About The Artist
The old publications would often include a letters to the editor column as part of their regular features. In the 1940s, that was sometimes how the various regional artists would create their own publicity by writing of what was going on where they were entertaining their audiences. In 1944, Jimmy McAbee wrote about his group, the Dixie Mountaineers who were being heard over WAYS in Charlotte, North Carolina along with his subscription renewal.
The band seemed to be gaining some popularity. Jimmy told the readers that they had a sponsor, Menthe-Mulsion Company of Atlanta, Georgia and the group had just completed a series of 15-minute radio transcriptions that would be sent to about 100 stations. He said that they had already gotten time slots on major stations in such cities as St. Louis, Pittsburgh, Kansas City, Minneapolis-St.Paul, Atlanta and Milwaukee.
In June of 1945, Floy Case wrote tells her readers that she had gotten a letter and picture from Jimmie. At that time, the group had undergrone some personnel changes. Curly Colvard was now playing steel guitar. Carl Norkett was doing vocals. They were still doing transcriptions and sending them on to a number of stations in the south and southwest. Their shows were being heard five days a week at 6:15pm over WAYS.
Jimmie wrote the magazine again two years later. He had finished a stint in the armed services, serving with the U. S. Navy during World War II. We'll have to take Jimmy at his word on this one. Cowboy Music World in one of their issues has him listed as being in the U. S. Army. He notes that the group was now called the Lazy River Boys to better fit the type of music they were playing for the fans. In 1946, Jimmie and the Lazy River Boys were heard twice a day over WAYS. In the mornings, you could hear them from 8:30am to 8:45am and then later in the day from 4:00pm to 4:30pm. Jimmy notes they were receiving a fair amount of fan mail, having once received 2,400 letters over one three-day period. We are going to assume that this was due to some kind of sponsor promotion.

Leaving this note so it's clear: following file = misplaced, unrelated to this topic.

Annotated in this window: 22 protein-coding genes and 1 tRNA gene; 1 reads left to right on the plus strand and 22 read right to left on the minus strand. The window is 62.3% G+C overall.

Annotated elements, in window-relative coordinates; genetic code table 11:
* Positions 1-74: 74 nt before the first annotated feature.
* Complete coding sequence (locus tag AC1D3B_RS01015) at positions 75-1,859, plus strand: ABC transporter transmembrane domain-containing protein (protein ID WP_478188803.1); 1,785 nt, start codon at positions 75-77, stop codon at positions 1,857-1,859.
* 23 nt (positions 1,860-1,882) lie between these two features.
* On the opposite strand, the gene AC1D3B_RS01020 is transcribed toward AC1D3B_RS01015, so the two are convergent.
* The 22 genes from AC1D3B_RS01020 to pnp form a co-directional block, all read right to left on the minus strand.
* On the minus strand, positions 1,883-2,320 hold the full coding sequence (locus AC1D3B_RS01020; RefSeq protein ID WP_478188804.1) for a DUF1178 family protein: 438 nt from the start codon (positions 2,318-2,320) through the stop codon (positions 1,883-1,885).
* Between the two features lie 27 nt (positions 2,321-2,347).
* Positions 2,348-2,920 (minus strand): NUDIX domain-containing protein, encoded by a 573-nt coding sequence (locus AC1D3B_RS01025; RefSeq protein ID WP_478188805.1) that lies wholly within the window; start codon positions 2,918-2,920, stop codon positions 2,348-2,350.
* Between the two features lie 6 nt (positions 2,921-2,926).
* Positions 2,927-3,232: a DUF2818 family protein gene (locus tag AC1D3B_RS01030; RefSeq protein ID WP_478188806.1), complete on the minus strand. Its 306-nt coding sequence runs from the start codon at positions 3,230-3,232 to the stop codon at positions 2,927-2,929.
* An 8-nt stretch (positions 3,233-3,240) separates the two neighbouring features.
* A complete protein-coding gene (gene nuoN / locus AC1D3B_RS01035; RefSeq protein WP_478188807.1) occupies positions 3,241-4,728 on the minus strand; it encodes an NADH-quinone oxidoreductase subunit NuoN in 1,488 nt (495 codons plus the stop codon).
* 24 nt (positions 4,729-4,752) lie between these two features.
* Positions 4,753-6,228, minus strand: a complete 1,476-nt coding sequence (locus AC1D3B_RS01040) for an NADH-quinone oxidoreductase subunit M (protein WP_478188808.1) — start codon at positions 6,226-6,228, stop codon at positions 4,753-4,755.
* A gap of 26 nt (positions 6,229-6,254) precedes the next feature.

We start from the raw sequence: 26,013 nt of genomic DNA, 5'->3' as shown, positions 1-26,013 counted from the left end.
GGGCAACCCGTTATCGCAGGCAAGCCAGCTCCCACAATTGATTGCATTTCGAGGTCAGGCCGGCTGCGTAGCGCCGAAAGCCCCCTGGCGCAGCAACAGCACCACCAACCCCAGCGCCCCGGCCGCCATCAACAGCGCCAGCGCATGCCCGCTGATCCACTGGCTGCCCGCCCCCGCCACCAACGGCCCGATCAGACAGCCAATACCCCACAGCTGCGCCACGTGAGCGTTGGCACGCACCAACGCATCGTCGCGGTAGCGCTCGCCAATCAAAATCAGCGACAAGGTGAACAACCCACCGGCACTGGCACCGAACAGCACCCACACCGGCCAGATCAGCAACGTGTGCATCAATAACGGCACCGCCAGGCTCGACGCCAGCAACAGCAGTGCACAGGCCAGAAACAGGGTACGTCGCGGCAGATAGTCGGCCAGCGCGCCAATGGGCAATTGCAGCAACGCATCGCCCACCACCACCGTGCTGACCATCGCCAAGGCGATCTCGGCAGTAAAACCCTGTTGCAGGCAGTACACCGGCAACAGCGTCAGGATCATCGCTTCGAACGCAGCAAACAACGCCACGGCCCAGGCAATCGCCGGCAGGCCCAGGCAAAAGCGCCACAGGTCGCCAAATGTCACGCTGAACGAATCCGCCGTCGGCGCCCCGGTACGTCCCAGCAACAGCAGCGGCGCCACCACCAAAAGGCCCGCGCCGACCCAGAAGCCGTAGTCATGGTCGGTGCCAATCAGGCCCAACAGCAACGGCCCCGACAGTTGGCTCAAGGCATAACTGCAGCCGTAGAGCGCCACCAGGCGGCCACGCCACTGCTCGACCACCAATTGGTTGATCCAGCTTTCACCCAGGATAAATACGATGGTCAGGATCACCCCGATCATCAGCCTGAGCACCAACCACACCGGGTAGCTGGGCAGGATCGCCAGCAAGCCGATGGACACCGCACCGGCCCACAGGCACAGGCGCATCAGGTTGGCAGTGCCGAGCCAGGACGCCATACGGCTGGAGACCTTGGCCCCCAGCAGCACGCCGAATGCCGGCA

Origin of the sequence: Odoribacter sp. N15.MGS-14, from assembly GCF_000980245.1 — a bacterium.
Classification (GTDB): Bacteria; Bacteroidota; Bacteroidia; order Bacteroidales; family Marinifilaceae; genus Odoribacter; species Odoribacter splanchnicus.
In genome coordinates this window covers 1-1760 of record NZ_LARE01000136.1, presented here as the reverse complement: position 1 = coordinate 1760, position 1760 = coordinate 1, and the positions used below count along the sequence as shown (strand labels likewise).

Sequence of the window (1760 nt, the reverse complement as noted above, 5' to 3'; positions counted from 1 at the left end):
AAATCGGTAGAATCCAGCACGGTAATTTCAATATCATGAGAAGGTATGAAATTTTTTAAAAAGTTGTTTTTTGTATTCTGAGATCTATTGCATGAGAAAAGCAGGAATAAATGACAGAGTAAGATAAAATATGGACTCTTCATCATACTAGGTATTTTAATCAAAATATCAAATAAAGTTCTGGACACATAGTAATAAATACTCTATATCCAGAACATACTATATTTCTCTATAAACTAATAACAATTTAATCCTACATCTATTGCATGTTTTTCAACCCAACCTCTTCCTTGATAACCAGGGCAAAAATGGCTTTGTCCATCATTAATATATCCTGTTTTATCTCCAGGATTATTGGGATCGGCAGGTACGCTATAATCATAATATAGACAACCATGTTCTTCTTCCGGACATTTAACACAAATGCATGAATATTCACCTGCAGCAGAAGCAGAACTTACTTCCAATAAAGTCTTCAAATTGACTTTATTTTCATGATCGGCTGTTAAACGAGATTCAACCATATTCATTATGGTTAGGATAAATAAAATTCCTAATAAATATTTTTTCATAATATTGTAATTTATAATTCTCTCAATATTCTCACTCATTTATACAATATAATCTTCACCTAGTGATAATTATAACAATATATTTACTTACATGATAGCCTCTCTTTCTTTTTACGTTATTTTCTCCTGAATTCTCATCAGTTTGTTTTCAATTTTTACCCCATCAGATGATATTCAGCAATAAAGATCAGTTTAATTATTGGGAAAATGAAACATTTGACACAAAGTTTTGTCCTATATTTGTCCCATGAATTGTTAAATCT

In that September 1946 letter, he provides a few personal observations or details about each member of his band. Pat Patterson had been with him about three years by then and would sing baritone when they did trio numbers. Sam Poplin was a champion fiddle player, having won the title three years running when he was a part of the Royal Crown Rangers. Dewey Price was known as the heartbreaker to the ladies for the way he did the old time love songs. He sang tenor on the trio numbers. Ted Orr did not play an instrument, but Jimmy says he was '...one of the best singers ever heard on anybody's radio'. Roy Rector was a find steel player and invited listeners to tune in and 'hear how Roy walks around on that double neck guitar of his.'
Timeline and Trivia Notes
Group Members (Dixie Mountaineers - circa 1944) included:
Group Members (The Lazy River Boys) included:
Credits & Sources>
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